Answering John Rentoul - on Iran, Israel and the never-ending nuclear debate

Iran Watch, part 6.

Iran Watch, part 6.

Ok. This is getting BO-RING. The Sindy's John Rentoul says "the world might have decided it has better things to do" than follow our ongoing blog-and-Twitter row over Iran/Israel/nukes - but, bizarrely, he says this at the end of yet another blogpost - "Calling Mehdi Hasan" - in which he yet again dodges the key issues.

This'll be my last post on Rentoul - I promise! - and I'll try and make it as short as possible because I know he doesn't like having to read long articles. (I can only guess that he prefers to conduct debates on geopolitics via 140-character putdowns on Twitter. Then again, his knowledge of Iran is pretty superficial: he claims, for example, that the Iranian president would be in control of nuclear weapons when of course, if such weapons were to be built by the regime, it would be Ayatullah Khamenei with his finger on the trigger and Ahmadinejad wouldn't be allowed anywhere near them!)

Three quick points:

First, Rentoul wants to misquote people and then pretend he didn't and/or pretend it doesn't matter. It was Rentoul who claimed President Mahmoud Ahmadinejad had threatened to "wipe Israel off the map", refused to correct himself or the belligerent meaning he ascribed to those comments and who now says that he knew I "would go off into the old debate about the translation of the Iranian president's 2005 words about Israel". This is wonderfully evasive as it leaves the passing reader unaware of the fact that, "old" or not, the debate is over and Rentoul is wrong. Ahmadinejad, for all his flaws, sins and crimes, didn't say that. Rentoul knows he didn't say that. Yet this proud pedant continues to flagrantly misquote the Iranian president in order to beat the drum for war against Iran.

Second, Rentoul again asks "why the warmongering IAEA should allow such a government to develop nuclear weapons". I'm not sure I understand this contorted and rather loaded question - the IAEA isn't a "warmongering" organisation (though its director general does look a little compromised to me) and hasn't said Iran is developing weapons. Has he even bothered to read the IAEA's reports? I'm happy to extend the "Iain Dale challenge" to Rentoul, if he's interested in trying to win the £100 cash prize that's still on offer.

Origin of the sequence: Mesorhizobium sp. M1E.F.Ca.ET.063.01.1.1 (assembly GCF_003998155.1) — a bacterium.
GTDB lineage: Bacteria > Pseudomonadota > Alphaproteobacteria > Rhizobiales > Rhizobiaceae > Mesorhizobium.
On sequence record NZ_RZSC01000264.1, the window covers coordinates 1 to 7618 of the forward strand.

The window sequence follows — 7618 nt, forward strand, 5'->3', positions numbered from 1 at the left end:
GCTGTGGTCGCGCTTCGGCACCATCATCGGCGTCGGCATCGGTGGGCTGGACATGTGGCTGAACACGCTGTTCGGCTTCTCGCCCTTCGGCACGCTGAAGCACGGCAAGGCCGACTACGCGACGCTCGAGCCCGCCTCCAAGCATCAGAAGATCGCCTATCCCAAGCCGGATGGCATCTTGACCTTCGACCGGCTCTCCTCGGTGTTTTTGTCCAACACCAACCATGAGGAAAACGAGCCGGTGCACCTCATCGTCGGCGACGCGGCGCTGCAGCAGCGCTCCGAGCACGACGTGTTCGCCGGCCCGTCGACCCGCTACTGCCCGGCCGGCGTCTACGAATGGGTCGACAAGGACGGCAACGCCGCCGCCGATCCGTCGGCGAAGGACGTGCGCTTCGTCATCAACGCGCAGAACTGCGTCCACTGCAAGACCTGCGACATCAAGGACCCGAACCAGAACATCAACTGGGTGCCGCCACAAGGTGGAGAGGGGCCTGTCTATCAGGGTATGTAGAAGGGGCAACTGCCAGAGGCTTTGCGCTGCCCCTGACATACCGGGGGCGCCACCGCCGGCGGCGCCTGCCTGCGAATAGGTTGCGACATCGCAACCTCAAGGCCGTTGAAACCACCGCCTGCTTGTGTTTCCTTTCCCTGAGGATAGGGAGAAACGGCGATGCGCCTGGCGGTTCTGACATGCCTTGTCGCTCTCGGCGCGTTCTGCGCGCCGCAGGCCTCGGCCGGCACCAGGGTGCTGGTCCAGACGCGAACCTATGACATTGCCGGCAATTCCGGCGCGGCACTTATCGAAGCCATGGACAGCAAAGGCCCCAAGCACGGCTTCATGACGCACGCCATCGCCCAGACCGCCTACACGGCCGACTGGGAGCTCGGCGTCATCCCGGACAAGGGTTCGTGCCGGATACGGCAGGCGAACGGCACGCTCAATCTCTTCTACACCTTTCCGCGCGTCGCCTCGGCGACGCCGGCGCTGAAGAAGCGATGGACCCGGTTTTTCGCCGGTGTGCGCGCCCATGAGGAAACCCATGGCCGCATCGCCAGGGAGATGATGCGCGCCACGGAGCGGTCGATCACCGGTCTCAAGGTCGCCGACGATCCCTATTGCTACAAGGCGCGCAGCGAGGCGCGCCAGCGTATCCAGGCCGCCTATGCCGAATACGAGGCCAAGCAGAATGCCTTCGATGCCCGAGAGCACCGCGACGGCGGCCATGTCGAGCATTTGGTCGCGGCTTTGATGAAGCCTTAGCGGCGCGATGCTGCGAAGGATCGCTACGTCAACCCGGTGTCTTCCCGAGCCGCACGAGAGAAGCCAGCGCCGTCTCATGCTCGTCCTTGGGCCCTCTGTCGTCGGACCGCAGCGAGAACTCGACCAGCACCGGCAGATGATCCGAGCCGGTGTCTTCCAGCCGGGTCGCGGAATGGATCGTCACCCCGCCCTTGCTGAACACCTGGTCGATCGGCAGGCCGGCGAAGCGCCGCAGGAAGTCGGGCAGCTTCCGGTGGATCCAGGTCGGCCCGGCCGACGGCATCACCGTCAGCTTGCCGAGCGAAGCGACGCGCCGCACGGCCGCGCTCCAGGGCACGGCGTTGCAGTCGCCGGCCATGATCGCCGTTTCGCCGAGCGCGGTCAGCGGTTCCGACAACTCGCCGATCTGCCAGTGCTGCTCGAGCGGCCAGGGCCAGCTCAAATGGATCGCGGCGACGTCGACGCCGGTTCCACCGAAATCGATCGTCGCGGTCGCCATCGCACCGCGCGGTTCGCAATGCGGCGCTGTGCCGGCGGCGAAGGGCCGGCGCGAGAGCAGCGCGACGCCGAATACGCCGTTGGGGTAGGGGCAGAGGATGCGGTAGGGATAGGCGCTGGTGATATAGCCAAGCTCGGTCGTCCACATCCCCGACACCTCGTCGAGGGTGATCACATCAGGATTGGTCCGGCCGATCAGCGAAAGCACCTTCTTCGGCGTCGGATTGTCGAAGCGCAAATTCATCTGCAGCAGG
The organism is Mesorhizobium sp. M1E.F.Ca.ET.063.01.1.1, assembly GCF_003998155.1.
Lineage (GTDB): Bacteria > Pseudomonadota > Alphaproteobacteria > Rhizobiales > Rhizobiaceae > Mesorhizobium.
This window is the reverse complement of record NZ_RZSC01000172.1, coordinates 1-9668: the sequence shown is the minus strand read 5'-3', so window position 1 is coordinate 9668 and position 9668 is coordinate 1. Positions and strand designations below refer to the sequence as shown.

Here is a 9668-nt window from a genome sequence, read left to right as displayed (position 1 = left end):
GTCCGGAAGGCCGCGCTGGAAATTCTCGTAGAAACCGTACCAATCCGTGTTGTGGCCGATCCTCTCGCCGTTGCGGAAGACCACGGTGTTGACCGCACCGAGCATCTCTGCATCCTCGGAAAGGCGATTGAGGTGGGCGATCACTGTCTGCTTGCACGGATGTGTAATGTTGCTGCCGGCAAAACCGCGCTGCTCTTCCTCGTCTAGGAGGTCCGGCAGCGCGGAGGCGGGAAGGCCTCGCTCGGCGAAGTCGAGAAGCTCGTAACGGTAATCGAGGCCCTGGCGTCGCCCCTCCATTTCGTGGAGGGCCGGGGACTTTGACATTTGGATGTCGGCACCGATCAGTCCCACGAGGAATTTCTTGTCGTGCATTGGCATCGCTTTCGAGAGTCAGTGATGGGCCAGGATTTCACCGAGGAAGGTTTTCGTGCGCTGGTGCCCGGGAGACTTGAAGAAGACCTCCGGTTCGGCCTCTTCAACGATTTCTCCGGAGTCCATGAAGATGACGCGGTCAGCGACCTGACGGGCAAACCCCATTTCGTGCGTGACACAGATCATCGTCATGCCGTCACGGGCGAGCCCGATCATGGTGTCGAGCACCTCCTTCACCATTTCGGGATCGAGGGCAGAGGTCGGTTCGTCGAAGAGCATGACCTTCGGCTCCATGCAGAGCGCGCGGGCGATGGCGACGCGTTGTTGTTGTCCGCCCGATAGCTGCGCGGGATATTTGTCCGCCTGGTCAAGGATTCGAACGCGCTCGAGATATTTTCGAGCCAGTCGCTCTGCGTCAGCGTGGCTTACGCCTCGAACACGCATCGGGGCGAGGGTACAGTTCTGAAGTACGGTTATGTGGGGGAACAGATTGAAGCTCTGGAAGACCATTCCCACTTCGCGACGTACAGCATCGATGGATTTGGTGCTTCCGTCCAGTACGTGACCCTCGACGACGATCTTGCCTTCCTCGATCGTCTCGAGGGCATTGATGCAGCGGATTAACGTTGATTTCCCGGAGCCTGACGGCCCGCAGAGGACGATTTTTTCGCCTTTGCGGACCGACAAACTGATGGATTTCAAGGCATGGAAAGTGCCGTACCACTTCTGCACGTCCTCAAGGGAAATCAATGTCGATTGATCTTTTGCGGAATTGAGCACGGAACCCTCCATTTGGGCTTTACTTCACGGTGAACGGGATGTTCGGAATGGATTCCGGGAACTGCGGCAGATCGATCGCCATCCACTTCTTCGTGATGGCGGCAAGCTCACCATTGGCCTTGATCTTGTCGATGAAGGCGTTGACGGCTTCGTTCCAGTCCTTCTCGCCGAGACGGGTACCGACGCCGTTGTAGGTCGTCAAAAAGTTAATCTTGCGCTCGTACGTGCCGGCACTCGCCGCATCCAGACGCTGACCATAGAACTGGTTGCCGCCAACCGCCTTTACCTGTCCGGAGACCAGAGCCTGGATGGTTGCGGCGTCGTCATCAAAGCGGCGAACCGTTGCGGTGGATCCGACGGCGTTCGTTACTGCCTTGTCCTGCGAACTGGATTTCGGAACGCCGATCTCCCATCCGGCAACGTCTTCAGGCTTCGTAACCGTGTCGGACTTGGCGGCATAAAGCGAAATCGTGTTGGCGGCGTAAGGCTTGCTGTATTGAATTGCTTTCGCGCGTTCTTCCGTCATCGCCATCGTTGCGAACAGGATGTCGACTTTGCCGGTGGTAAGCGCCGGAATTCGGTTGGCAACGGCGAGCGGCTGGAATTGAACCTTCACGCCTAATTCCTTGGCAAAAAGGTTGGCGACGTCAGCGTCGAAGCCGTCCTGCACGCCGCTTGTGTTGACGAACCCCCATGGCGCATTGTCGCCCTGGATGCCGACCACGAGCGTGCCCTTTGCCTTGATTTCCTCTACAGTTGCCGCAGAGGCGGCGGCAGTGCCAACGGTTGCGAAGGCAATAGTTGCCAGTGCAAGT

Third, double standards matter. Despite Rentoul's unfortunate smears, my own view is clear and well-documented: I want a nuclear-weapons-free Middle East in accordance with UN resolution 687. I don't want Israel or Iran to have nuclear weapons (and nor does the IAEA!); Rentoul is ok with the former having 'em but not the latter.

That's what this row has been about. The rest is noise.

Mehdi Hasan is a contributing writer for the New Statesman and the co-author of Ed: The Milibands and the Making of a Labour Leader. He was the New Statesman's senior editor (politics) from 2009-12.

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Nick Clegg: Theresa May should free "the inner Remainer struggling within her soul"

Former Conservative minister Nicky Morgan argued Cabinet members were onside for a better deal. 

Theresa May should free her “inner Remainer” and turn away from the “Brextremists” to the silent opponents of a hard Brexit, a cross-part y group of MPs have declared.

Conservative MP and former government minister Nicky Morgan said “there are absolutely members of the government who very much want a deal who were staunch Remain campaigners”. Asked if she would stand as a Conservative MP at the next election, she merely answered that the questions for future elections were "several years hence". 

Morgan, who was sacked by May and has emerged as one of her most outspoken Tory critics, was speaking at the launch of Open Britain’s accountability tests for the Brexit negotiations. Article 50 will be triggered on Wednesday 29 March.

Chris Leslie, a Labour MP and former shadow Chancellor, said there were large numbers of parliamentarians “who are willing to be constructive, to go beyond party political lines and do the best deal for the country”.

Former Lib Dem leader and onetime deputy Prime Minister Nick Clegg praised a “very good speech” by the Prime Minister before the Brexit vote, in which she reflected on the limits of sovereignty and made the case for remaining in the EU.

He said: “Either she didn’t believe a word she said or there is an inner Remainer struggling within her soul to come out.”

The MPs also warned against the rhetoric of former Tory Chancellor Nigel Lawson, who has repeatedly argued that “no Brexit deal is better than a bad deal”, arguing that this would be chaotic and exploited by ideologues.

Clegg, who was an MEP before he became an MP, said EU negotiators were alert to the threat that the UK would try to turn itself into a “low taxation, low welfare dumping ground”.

He said: “A German leader can’t go to German voters, a Spanish leader can’t go to Spanish voters, and say: ‘We are giving the UK extensive access to our markets to compete with our jobs but at the same time they are going to be like Switzerland on stilts.’”

Referring to Brexit secretary David Davis’ admission that immigration may continue to rise after Brexit, Clegg said the Leave campaign had promised lower immigration and access to the single market. Instead: “The government we know now is going to deliver exactly the opposite.”

 

 

Julia Rampen is the editor of The Staggers, The New Statesman's online rolling politics blog. She was previously deputy editor at Mirror Money Online and has worked as a financial journalist for several trade magazines.